A couple of commissioners preferred that the art gallery be more prominent than the tattoo parlor in any signage, and that the resolution also specific the limited number of tattoo artists and the fact that it would be by appointment only.

Mankowski, who first hand-draws each custom tattoo, hopes to open the gallery/tattoo parlor later this summer.

Beana’s Mexican gets two stars

The Star-Ledger/ on Friday had a review of Beana’s Para Siempre restaurant on St. Georges Avenue. (Para siempre, by the way, means “forever” in Spanish; I had to look it up).

Of course, one of the first things mentioned is the decor (which really is one of a kind):

“You’d shriek if you stumbled onto this restaurant along a dusty stretch of Route 66, pulling out your camera to document your touristy luck to your disbelieving friends. The place is thoroughly fun and kitschy, its walls crammed with 70-year-old license plates, sombreros, commemorative dishware, velvet paintings of bullfights and countless crosses, lizards and chili pepper lights.”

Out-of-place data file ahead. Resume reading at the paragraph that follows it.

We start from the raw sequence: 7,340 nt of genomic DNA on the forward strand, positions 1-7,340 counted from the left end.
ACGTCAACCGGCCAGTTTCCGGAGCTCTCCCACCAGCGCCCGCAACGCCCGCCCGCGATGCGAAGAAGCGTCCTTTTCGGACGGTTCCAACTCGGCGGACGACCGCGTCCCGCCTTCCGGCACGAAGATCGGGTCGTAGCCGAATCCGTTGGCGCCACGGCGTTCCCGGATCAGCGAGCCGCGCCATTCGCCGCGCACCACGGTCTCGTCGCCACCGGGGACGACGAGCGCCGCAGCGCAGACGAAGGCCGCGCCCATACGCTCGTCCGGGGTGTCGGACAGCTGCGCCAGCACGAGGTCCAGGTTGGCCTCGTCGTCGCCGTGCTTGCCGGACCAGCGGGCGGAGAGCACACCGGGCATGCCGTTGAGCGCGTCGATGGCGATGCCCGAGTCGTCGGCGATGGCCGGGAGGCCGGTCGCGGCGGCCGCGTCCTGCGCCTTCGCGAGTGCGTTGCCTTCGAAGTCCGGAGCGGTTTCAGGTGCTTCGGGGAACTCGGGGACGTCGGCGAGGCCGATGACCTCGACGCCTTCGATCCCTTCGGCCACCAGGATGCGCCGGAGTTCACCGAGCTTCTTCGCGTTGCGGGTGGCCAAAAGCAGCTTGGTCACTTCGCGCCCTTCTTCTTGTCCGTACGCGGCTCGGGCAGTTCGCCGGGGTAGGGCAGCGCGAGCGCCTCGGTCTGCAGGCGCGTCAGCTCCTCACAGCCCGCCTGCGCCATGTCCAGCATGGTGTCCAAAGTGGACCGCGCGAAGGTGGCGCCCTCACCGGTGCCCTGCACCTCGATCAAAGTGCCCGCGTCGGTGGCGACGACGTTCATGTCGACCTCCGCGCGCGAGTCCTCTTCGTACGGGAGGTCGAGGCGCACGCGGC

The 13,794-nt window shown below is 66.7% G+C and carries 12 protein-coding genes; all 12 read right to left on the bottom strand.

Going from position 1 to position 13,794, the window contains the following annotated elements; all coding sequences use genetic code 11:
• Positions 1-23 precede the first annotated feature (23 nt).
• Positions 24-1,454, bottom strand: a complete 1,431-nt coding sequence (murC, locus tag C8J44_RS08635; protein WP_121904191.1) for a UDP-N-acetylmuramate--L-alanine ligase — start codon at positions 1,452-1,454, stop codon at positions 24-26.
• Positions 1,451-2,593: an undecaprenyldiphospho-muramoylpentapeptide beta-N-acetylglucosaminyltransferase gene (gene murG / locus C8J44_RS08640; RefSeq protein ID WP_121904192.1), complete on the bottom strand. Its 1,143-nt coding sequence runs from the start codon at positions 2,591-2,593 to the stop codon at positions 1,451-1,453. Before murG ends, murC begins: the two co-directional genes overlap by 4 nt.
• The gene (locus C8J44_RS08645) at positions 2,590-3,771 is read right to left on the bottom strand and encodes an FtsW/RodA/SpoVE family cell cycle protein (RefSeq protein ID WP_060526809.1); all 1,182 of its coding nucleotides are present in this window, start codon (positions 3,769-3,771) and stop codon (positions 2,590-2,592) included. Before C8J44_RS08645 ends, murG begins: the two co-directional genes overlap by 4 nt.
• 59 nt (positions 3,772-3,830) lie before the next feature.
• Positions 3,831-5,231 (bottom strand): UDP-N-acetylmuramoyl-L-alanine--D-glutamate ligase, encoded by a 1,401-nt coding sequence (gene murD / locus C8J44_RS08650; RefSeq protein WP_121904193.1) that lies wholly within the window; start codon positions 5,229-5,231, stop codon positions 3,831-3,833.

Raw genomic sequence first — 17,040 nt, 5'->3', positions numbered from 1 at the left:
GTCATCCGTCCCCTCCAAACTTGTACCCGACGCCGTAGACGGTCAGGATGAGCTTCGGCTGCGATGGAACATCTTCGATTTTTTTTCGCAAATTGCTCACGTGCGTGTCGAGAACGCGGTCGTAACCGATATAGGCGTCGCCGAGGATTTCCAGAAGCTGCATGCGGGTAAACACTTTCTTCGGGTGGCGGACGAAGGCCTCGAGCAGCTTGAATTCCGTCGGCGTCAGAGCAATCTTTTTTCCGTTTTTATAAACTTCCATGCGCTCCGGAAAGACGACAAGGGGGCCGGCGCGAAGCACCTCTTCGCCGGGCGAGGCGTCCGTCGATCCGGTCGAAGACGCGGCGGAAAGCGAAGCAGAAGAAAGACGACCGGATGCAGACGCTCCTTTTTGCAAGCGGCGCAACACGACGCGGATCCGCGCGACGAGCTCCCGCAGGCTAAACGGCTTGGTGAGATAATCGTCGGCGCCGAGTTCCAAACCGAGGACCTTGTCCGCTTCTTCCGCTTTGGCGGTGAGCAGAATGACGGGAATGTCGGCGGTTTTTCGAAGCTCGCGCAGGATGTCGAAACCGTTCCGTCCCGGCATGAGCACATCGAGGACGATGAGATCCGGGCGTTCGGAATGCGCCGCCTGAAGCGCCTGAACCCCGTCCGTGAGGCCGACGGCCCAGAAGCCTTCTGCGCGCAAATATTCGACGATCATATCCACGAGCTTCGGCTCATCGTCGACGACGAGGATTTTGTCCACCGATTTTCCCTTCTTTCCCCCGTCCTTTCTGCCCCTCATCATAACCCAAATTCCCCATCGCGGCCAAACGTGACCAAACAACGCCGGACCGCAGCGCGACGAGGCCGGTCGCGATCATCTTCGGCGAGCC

Not sure what it says about a review that spends so much time waxing about Census figures and decor though. In the end, Bean’s got two stars through the appetizers (chorizo, flaky empanadas) seemed to be a bigger hit than the entrees (standbys that you’d expect), and there were some drawbacks: “The kitchen is too cozy with salt, even for those who consider salt a friend. The salsa disappoints, and service is inconsistent. And no, you can’t order a margarita.” (Always good to have BYO options though.)

“Beana’s is fun, and perhaps offers a taste of what’s to come: an ever-evolving mashup of Mexican and American, even if that means the quite unexpected…”

At last count, there were more than 50 reviews aggregated on the restaurant’s Google listing, coming through Yelp, Urban Spoon, Yahoo! and others. What do you think?